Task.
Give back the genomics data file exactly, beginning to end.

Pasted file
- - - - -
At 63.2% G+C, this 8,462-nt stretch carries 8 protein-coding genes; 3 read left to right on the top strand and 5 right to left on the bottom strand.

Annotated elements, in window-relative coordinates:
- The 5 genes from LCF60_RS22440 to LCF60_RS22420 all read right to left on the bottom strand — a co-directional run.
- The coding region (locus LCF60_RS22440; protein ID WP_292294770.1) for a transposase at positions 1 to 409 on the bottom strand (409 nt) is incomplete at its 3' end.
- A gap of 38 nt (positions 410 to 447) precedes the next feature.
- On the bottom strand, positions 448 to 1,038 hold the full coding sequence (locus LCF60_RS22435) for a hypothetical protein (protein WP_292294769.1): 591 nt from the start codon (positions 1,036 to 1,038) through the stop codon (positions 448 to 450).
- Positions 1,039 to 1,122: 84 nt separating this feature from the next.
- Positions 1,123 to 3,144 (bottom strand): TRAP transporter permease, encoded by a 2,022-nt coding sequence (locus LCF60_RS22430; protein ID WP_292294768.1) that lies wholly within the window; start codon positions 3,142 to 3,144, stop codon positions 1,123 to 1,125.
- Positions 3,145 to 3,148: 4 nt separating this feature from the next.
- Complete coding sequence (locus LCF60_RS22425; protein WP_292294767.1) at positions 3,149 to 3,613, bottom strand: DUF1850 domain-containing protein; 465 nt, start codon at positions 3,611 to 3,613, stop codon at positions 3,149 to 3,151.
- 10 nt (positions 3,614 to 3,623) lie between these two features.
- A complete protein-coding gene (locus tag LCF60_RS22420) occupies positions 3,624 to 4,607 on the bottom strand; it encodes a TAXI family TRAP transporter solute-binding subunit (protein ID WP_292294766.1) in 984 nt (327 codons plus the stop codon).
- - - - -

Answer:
At 63.2% G+C, this 8,462-nt stretch carries 8 protein-coding genes; 3 read left to right on the top strand and 5 right to left on the bottom strand.

Annotated elements, in window-relative coordinates:
- The 5 genes from LCF60_RS22440 to LCF60_RS22420 all read right to left on the bottom strand — a co-directional run.
- The coding region (locus LCF60_RS22440; protein ID WP_292294770.1) for a transposase at positions 1 to 409 on the bottom strand (409 nt) is incomplete at its 3' end.
- A gap of 38 nt (positions 410 to 447) precedes the next feature.
- On the bottom strand, positions 448 to 1,038 hold the full coding sequence (locus LCF60_RS22435) for a hypothetical protein (protein WP_292294769.1): 591 nt from the start codon (positions 1,036 to 1,038) through the stop codon (positions 448 to 450).
- Positions 1,039 to 1,122: 84 nt separating this feature from the next.
- Positions 1,123 to 3,144 (bottom strand): TRAP transporter permease, encoded by a 2,022-nt coding sequence (locus LCF60_RS22430; protein ID WP_292294768.1) that lies wholly within the window; start codon positions 3,142 to 3,144, stop codon positions 1,123 to 1,125.
- Positions 3,145 to 3,148: 4 nt separating this feature from the next.
- Complete coding sequence (locus LCF60_RS22425; protein WP_292294767.1) at positions 3,149 to 3,613, bottom strand: DUF1850 domain-containing protein; 465 nt, start codon at positions 3,611 to 3,613, stop codon at positions 3,149 to 3,151.
- 10 nt (positions 3,614 to 3,623) lie between these two features.
- A complete protein-coding gene (locus tag LCF60_RS22420) occupies positions 3,624 to 4,607 on the bottom strand; it encodes a TAXI family TRAP transporter solute-binding subunit (protein ID WP_292294766.1) in 984 nt (327 codons plus the stop codon).